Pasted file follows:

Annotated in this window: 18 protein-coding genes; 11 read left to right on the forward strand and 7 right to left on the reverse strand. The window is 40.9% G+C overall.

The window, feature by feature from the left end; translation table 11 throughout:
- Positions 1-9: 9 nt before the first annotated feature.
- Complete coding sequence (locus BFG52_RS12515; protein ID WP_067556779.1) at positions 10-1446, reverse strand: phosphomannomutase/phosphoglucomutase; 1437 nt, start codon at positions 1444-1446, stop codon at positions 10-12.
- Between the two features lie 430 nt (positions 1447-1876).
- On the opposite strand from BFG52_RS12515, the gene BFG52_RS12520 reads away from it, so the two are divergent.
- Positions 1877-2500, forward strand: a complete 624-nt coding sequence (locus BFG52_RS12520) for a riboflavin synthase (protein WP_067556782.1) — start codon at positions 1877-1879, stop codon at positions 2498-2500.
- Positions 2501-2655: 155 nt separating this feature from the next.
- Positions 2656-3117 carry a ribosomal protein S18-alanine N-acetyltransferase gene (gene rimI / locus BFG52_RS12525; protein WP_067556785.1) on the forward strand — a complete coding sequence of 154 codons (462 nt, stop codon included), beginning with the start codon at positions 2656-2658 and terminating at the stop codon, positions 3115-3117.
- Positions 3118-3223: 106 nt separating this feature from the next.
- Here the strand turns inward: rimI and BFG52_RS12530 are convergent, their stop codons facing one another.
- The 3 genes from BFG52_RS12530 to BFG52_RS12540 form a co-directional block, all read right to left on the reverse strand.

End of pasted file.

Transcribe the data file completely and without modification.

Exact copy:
Annotated in this window: 18 protein-coding genes; 11 read left to right on the forward strand and 7 right to left on the reverse strand. The window is 40.9% G+C overall.

The window, feature by feature from the left end; translation table 11 throughout:
- Positions 1-9: 9 nt before the first annotated feature.
- Complete coding sequence (locus BFG52_RS12515; protein ID WP_067556779.1) at positions 10-1446, reverse strand: phosphomannomutase/phosphoglucomutase; 1437 nt, start codon at positions 1444-1446, stop codon at positions 10-12.
- Between the two features lie 430 nt (positions 1447-1876).
- On the opposite strand from BFG52_RS12515, the gene BFG52_RS12520 reads away from it, so the two are divergent.
- Positions 1877-2500, forward strand: a complete 624-nt coding sequence (locus BFG52_RS12520) for a riboflavin synthase (protein WP_067556782.1) — start codon at positions 1877-1879, stop codon at positions 2498-2500.
- Positions 2501-2655: 155 nt separating this feature from the next.
- Positions 2656-3117 carry a ribosomal protein S18-alanine N-acetyltransferase gene (gene rimI / locus BFG52_RS12525; protein WP_067556785.1) on the forward strand — a complete coding sequence of 154 codons (462 nt, stop codon included), beginning with the start codon at positions 2656-2658 and terminating at the stop codon, positions 3115-3117.
- Positions 3118-3223: 106 nt separating this feature from the next.
- Here the strand turns inward: rimI and BFG52_RS12530 are convergent, their stop codons facing one another.
- The 3 genes from BFG52_RS12530 to BFG52_RS12540 form a co-directional block, all read right to left on the reverse strand.